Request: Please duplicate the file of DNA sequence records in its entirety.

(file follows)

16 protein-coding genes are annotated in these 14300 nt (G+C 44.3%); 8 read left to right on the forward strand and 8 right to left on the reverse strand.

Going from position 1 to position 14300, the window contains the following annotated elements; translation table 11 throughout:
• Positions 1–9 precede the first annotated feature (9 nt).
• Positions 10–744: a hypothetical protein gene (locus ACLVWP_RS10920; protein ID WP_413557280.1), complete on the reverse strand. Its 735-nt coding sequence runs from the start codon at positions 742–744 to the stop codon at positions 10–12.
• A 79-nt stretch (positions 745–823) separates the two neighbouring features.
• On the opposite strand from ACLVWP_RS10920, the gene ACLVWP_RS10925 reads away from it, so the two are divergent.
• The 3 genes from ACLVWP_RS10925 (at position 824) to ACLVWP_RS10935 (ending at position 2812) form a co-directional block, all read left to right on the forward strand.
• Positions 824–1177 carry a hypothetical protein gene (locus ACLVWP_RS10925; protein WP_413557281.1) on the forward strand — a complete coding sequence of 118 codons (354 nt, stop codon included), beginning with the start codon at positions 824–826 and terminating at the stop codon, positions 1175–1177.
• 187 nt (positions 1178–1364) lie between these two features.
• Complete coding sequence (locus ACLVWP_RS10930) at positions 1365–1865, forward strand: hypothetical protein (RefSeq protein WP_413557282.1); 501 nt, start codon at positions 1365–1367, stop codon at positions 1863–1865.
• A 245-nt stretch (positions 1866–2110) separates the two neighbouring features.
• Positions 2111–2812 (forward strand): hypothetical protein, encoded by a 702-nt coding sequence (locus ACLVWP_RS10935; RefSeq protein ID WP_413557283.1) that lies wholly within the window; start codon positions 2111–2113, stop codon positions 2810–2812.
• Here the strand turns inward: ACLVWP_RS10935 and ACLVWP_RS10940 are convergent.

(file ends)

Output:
16 protein-coding genes are annotated in these 14300 nt (G+C 44.3%); 8 read left to right on the forward strand and 8 right to left on the reverse strand.

Going from position 1 to position 14300, the window contains the following annotated elements; translation table 11 throughout:
• Positions 1–9 precede the first annotated feature (9 nt).
• Positions 10–744: a hypothetical protein gene (locus ACLVWP_RS10920; protein ID WP_413557280.1), complete on the reverse strand. Its 735-nt coding sequence runs from the start codon at positions 742–744 to the stop codon at positions 10–12.
• A 79-nt stretch (positions 745–823) separates the two neighbouring features.
• On the opposite strand from ACLVWP_RS10920, the gene ACLVWP_RS10925 reads away from it, so the two are divergent.
• The 3 genes from ACLVWP_RS10925 (at position 824) to ACLVWP_RS10935 (ending at position 2812) form a co-directional block, all read left to right on the forward strand.
• Positions 824–1177 carry a hypothetical protein gene (locus ACLVWP_RS10925; protein WP_413557281.1) on the forward strand — a complete coding sequence of 118 codons (354 nt, stop codon included), beginning with the start codon at positions 824–826 and terminating at the stop codon, positions 1175–1177.
• 187 nt (positions 1178–1364) lie between these two features.
• Complete coding sequence (locus ACLVWP_RS10930) at positions 1365–1865, forward strand: hypothetical protein (RefSeq protein WP_413557282.1); 501 nt, start codon at positions 1365–1367, stop codon at positions 1863–1865.
• A 245-nt stretch (positions 1866–2110) separates the two neighbouring features.
• Positions 2111–2812 (forward strand): hypothetical protein, encoded by a 702-nt coding sequence (locus ACLVWP_RS10935; RefSeq protein ID WP_413557283.1) that lies wholly within the window; start codon positions 2111–2113, stop codon positions 2810–2812.
• Here the strand turns inward: ACLVWP_RS10935 and ACLVWP_RS10940 are convergent.